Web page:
case #3 is Ned Sykes, who does not work or invest. He got his million through inheritance. Because the first 5 million is exempt, he pays nothing - zero percent. His federal income tax bill is $0.00.

    All three DID NOT have the one million at the start of the year. All three got their one million during the year. It all spends the same. If you took each of their money and placed it in three stacks of one million dollars each, nobody on the planet could tell you with any accuracy time after time in a test which pile of money came from which source.

    But the government knows whose million belongs to who because they put a big label on each and apply preferences and favoritism towards one over the other.

    Now Turtle, La, Centinel, Thrilla, and anyone else who can - tell Richard Dillard why he should be happy to pay a tax bill of $350,000.00 on the same amount of money that Wanda Phillips only pays $150,000.00 on and Ned Sykes pays nothing on. And feel free to use the word FAIR all you want in your explaination.
    Oh, and because Ned Sykes did not earn income. He was given money.

  5. #655
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    Re: which best describes your view of the inheritance tax?

    Quote Originally Posted by Centinel View Post
    Yet you don't want to treat all money coming into someone's pocket the same way, and I don't understand why?
    Perhaps I understand the difference between a bowl of oatmeal and a million dollars.
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    Re: which best describes your view of the inheritance tax?

    Quote Originally Posted by Centinel View Post
    You forgot scenario #4 in which Joe Dude gets $1000 as a birthday present. He should pay 35% tax on that money coming into his pocket too, right?
    You create your scenarios. I will create mine.

    And yours does NOTHING to negate the real world application of what I created.

    But of course, that is not what you are about anyways.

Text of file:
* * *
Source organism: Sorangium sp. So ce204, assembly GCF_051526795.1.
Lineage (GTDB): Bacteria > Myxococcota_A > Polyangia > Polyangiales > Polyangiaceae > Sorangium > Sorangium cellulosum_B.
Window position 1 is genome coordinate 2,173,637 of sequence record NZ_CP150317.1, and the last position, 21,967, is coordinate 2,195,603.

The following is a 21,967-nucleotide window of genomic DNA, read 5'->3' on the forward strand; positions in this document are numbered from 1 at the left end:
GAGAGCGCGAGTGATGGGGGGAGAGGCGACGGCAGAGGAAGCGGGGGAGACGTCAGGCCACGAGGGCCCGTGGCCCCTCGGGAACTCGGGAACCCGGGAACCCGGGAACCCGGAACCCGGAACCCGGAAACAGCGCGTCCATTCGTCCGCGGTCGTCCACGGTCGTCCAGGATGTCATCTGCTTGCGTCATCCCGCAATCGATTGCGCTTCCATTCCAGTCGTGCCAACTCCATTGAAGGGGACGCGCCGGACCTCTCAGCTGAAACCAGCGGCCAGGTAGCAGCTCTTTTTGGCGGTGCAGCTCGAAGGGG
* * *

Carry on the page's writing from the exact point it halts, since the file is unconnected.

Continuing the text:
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    Re: which best describes your view of the inheritance tax?

    Quote Originally Posted by Centinel View Post
    The solution is simple. The father can just give his belongings to his children as birthday presents, and then they're not income, according to haymarket.
    Oh really!?!?!?!? Perhaps you can quote where I said that?

    You are hell bent on attacking me because I am seen by you as the enemy of your ideology.
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    Re: which best describes your view of the inheritance tax?

    Quote Originally Posted by Centinel View Post
    Interesting, so you distinguish between a birthday present and an inheritance, despite the fact that both of them result in new money coming into someone's pocket. Can you explain why you see them as different and wish to treat them differently for tax purposes? Who you not simply consider them both income?
    You really do not see the difference between a ordinary regular run of the mill birthday gift and an inheritance of millions of dollars?

    If YOU cannot see the real world difference, I suspect nobody on the planet could explain it to you.
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  9. #659
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    Re: which best describes your view of the inheritance tax?

    Quote Originally Posted by Centinel View Post
    Interesting, so you distinguish between a birthday present and an inheritance, despite the fact that both of them result in new money coming into someone's pocket. Can you explain why you see them as different and wish to treat them differently for tax purposes? Who you not simply consider them both income?

    because even the most hard core socialist left realizes that they would be destroyed if they started taxing birthday gifts. Now I am sure they would if they could but the political price they would pay might involve tarring and feathering. Its the same reason why Haymarket's desire to tax all estates as ordinary income will never be advanced by his Dem bosses. that would kill their chances of every winning another national election.

    his dem bosses are smart enough to realize that their disgusting greed for the money of other people cannot be spread too much across the electorate. They must limit it to a voting minority that they can attack with envy

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    Re: which best describes your view of the inheritance tax?

    Individuals don't pay taxes. Households pay taxes. Families pay taxes, and taxing inheritance is taxing the same family for the same income twice. The estate tax is just one more way that liberals are attempting to replace American families with American government.